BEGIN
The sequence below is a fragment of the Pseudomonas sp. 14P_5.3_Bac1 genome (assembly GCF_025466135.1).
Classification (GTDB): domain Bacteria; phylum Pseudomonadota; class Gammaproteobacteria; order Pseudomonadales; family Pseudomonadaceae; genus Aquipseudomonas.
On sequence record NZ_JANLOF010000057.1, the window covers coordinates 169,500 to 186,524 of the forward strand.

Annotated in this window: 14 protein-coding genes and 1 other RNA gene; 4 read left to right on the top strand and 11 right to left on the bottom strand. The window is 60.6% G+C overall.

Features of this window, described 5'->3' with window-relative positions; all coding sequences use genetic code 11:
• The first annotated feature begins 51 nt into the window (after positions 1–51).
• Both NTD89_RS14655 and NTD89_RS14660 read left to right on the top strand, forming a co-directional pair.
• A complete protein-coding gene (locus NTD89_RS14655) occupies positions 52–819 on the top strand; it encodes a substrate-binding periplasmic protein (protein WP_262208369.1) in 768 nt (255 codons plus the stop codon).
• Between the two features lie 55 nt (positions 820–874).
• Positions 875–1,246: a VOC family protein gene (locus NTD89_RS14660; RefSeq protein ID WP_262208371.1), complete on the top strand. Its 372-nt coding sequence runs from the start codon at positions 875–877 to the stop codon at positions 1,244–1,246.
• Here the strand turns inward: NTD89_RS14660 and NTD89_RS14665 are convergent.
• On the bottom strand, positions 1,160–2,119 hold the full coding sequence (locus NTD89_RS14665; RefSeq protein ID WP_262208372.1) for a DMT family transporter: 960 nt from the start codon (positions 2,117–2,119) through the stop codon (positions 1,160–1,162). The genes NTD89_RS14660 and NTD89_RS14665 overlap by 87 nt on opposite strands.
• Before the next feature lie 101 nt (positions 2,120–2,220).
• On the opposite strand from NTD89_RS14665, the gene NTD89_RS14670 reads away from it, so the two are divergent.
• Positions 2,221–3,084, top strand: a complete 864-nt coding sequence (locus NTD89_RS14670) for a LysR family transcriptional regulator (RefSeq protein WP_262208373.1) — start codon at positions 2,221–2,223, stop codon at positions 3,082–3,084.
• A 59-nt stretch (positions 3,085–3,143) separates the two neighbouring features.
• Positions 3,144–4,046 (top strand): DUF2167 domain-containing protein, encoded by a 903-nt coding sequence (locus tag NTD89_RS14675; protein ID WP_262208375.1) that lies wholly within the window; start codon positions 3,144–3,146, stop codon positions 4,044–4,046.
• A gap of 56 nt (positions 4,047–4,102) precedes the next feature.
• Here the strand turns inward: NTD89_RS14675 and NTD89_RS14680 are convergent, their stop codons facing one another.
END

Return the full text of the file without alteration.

The sequence below is a fragment of the Pseudomonas sp. 14P_5.3_Bac1 genome (assembly GCF_025466135.1).
Classification (GTDB): domain Bacteria; phylum Pseudomonadota; class Gammaproteobacteria; order Pseudomonadales; family Pseudomonadaceae; genus Aquipseudomonas.
On sequence record NZ_JANLOF010000057.1, the window covers coordinates 169,500 to 186,524 of the forward strand.

Annotated in this window: 14 protein-coding genes and 1 other RNA gene; 4 read left to right on the top strand and 11 right to left on the bottom strand. The window is 60.6% G+C overall.

Features of this window, described 5'->3' with window-relative positions; all coding sequences use genetic code 11:
• The first annotated feature begins 51 nt into the window (after positions 1–51).
• Both NTD89_RS14655 and NTD89_RS14660 read left to right on the top strand, forming a co-directional pair.
• A complete protein-coding gene (locus NTD89_RS14655) occupies positions 52–819 on the top strand; it encodes a substrate-binding periplasmic protein (protein WP_262208369.1) in 768 nt (255 codons plus the stop codon).
• Between the two features lie 55 nt (positions 820–874).
• Positions 875–1,246: a VOC family protein gene (locus NTD89_RS14660; RefSeq protein ID WP_262208371.1), complete on the top strand. Its 372-nt coding sequence runs from the start codon at positions 875–877 to the stop codon at positions 1,244–1,246.
• Here the strand turns inward: NTD89_RS14660 and NTD89_RS14665 are convergent.
• On the bottom strand, positions 1,160–2,119 hold the full coding sequence (locus NTD89_RS14665; RefSeq protein ID WP_262208372.1) for a DMT family transporter: 960 nt from the start codon (positions 2,117–2,119) through the stop codon (positions 1,160–1,162). The genes NTD89_RS14660 and NTD89_RS14665 overlap by 87 nt on opposite strands.
• Before the next feature lie 101 nt (positions 2,120–2,220).
• On the opposite strand from NTD89_RS14665, the gene NTD89_RS14670 reads away from it, so the two are divergent.
• Positions 2,221–3,084, top strand: a complete 864-nt coding sequence (locus NTD89_RS14670) for a LysR family transcriptional regulator (RefSeq protein WP_262208373.1) — start codon at positions 2,221–2,223, stop codon at positions 3,082–3,084.
• A 59-nt stretch (positions 3,085–3,143) separates the two neighbouring features.
• Positions 3,144–4,046 (top strand): DUF2167 domain-containing protein, encoded by a 903-nt coding sequence (locus tag NTD89_RS14675; protein ID WP_262208375.1) that lies wholly within the window; start codon positions 3,144–3,146, stop codon positions 4,044–4,046.
• A gap of 56 nt (positions 4,047–4,102) precedes the next feature.
• Here the strand turns inward: NTD89_RS14675 and NTD89_RS14680 are convergent, their stop codons facing one another.